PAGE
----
Every day it seems like you hear about something new in the health food world.
One thing that's becoming more popular is gluten free diets. Some people are doing it by choice, but more people are doing it because they have to.
"I haven't had an eggroll in like three years -- it's the little things," Katie Helsabeck said.
Helsabeck has been gluten free for three years. She used to have skin reactions that seemed to be getting worse ... so she started experimenting with her diet.
"I first started to take some other things out of my diet, and that didn't do anything. Once I took wheat out of my diet, it really cleared up my skin, my arms and my legs," Helsabeck said.
And Katie's not alone. About one in every 133 people have some sort of gluten intolerance.
Hy-Vee dietitian Brittany Donlon says, "There are two different types of populations, one of who has celiac disease, who cannot have gluten, their body actually reacts to it. And then we have a gluten sensitivity population so they require foods that have no gluten in them."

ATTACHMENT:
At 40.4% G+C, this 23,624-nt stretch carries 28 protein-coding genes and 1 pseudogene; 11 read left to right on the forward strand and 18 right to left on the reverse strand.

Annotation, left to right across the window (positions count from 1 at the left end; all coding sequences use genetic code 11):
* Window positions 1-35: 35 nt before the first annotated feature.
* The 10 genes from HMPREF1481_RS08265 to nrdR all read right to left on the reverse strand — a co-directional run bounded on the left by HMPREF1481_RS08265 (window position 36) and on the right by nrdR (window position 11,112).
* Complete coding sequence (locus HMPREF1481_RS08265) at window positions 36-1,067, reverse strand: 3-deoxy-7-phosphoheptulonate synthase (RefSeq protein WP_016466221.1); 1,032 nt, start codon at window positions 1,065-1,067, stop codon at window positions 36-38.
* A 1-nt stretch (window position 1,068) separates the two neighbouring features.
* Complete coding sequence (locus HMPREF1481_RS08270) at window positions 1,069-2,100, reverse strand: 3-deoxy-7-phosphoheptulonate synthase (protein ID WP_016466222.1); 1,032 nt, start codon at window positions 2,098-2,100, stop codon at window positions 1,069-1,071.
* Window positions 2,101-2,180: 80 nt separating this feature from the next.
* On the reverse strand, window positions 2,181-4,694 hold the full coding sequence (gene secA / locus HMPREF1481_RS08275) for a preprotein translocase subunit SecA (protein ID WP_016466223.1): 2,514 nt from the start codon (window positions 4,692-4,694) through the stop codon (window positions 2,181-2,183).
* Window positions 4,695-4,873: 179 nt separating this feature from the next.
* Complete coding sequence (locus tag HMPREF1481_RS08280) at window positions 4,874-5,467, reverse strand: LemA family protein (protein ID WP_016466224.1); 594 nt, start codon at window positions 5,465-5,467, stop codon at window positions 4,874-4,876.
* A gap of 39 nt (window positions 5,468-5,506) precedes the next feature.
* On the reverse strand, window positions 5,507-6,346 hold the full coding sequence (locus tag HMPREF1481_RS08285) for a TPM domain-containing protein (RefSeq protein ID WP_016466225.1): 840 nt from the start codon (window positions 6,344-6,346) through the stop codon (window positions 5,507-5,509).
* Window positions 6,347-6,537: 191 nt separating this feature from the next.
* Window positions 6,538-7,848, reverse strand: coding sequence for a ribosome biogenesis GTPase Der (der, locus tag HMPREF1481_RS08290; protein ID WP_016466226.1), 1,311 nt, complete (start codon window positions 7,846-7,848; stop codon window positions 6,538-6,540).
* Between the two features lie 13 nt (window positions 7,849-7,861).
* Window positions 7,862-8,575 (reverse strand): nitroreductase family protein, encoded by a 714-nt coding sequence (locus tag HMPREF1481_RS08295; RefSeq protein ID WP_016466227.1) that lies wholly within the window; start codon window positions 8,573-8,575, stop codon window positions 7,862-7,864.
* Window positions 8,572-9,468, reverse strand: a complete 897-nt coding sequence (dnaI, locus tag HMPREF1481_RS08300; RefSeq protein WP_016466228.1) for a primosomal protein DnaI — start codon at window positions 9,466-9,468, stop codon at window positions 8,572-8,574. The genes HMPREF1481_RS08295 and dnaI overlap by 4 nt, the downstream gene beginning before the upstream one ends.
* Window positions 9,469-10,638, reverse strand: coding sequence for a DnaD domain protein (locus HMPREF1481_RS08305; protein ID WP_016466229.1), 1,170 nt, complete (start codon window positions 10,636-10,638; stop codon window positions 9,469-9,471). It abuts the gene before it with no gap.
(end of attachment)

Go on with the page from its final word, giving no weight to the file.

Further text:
It's becoming easier to buy foods that are gluten free ... grocery stores are constantly looking for more options and suggestions from people on what they'd like to see.
"Companies come out with different products to make it cheaper so there's always new things," Helsabeck said.
"We have a gluten free support group here, it meets the last Wednesday of every month at 1:00 p.m., and it's free to anyone who'd like to join. We do samples and we do talk about gluten free issues. Around the holidays we do talk about Thanksgiving feast and stuff like that," Donlon said.
But the hardest part for Katie isn't grocery shopping and cooking at home. It's doing normal everyday things.
"Sometimes it's hard, only when I go out to eat, or if there's functions at the office. You're not always prepared or someone else brings food, those are the hard things about it," Helsabeck said.
And for that reason, Katie tries to plan ahead, and always has a little something extra in her desk.